Jeremy Hobson: Well we're going to go even further outside the Washington bubble now, to get a take on the global economy from someone with a front row seat. That would be the President of Panama, Ricardo Martinelli Berrocal. Panama is of course home to the Panama canal, which allows more than 200 million tons of shipping traffic to pass from the Atlantic to the Pacific and vice versa each year.
I caught up with the President while he was promoting Panama in a hotel full of business leaders in London. He started off by telling me how much he loves the United States.
Ricardo Martinelli: Well when I think of the U.S., I think of a paradise. The best place on earth since I was a little kid that went to high school in Virginia. And my business experience was all done through American schools, and most of Panama's life revolves around the U.S.
Hobson: Are you worried about the state of the U.S. economy right now?
Martinelli: I am worried like everybody else. But I would be a little bit more worried about Europe and the euro crisis. I remembered my father telling me when President Roosevelt in 1941 raised the debt limit to $50 billion, and somebody asked President Roosevelt, 'How do you plan to pay for that?' He said, 'Well, just look around the wealth of this country. All the factories, all the best land on earth. The most hard-working people. We have enough resources to pay for it. You shouldn't worry about that debt limit.' I am still not worried about what's happening in the U.S. economy.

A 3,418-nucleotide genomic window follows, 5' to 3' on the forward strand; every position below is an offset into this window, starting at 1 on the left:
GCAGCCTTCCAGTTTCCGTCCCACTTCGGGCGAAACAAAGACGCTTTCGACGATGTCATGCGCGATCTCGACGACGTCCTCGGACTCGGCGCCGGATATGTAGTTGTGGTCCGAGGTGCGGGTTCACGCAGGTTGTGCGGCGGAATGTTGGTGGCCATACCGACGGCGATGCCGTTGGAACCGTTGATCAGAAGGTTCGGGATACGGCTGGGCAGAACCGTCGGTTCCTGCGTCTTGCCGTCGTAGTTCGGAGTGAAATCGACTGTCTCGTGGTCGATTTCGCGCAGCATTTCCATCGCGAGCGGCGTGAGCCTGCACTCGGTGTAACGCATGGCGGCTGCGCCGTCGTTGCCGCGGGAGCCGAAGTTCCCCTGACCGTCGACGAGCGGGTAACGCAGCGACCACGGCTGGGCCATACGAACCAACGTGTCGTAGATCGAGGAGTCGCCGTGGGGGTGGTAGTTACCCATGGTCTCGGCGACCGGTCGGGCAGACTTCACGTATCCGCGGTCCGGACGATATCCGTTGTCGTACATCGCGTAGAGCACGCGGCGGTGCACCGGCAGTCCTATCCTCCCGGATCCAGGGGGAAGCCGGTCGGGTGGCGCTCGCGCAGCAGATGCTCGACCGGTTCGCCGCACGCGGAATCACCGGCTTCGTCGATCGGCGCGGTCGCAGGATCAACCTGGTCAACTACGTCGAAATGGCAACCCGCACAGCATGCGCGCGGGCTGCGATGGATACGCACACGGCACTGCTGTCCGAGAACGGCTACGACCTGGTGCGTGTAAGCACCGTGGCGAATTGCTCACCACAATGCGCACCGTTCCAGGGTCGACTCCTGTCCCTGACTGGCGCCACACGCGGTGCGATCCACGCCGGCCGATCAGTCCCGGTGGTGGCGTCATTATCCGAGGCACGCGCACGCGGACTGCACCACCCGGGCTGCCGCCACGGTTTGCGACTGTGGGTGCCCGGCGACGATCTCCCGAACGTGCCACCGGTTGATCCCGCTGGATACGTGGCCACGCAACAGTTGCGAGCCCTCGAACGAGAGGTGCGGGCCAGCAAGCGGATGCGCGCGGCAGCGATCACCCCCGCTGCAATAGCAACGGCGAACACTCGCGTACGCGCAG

Hobson: You mentioned government spending. I want to ask you about a big project in your country -- you're widening the Panama Canal. Is a big infrastructure project like that difficult to justify to your citizens in a time of a weak global economy?
Martinelli: The Panama Canal is immune from the global economy because all the trade that comes through China goes through the eastern part of the U.S.A., has to go through there, and all the trade goes to the emerging economies in Latin America. Which those economies are doing very good. And they seem a little immune to what is going on in the rest of the world. We have a very diversified economy in which no sectors account more of 8 percent of the GDP and that's why we are growing at 10.3 percent; next year, we should grow around 12 percent.
Hobson: Let me ask you one last question, sir: When it comes to economics, is there anything that you wish that the U.S. were doing differently?
Martinelli: I'll tell you what we did: We cut taxes, we cut import barriers, we cut red tape and we enforced a collection of taxes. And we invested heavily in infrastructure. That created the momentum for all the people to invest. What we're doing is putting a stimulus on the economy in the sectors that people could invest more and could have a profound effect on the employment of Panamanian citizens.
Hobson: Ricardo Martinelli Berrocal is the president of Panama. Thank you so much for joining us.
Martinelli: Thank you sir.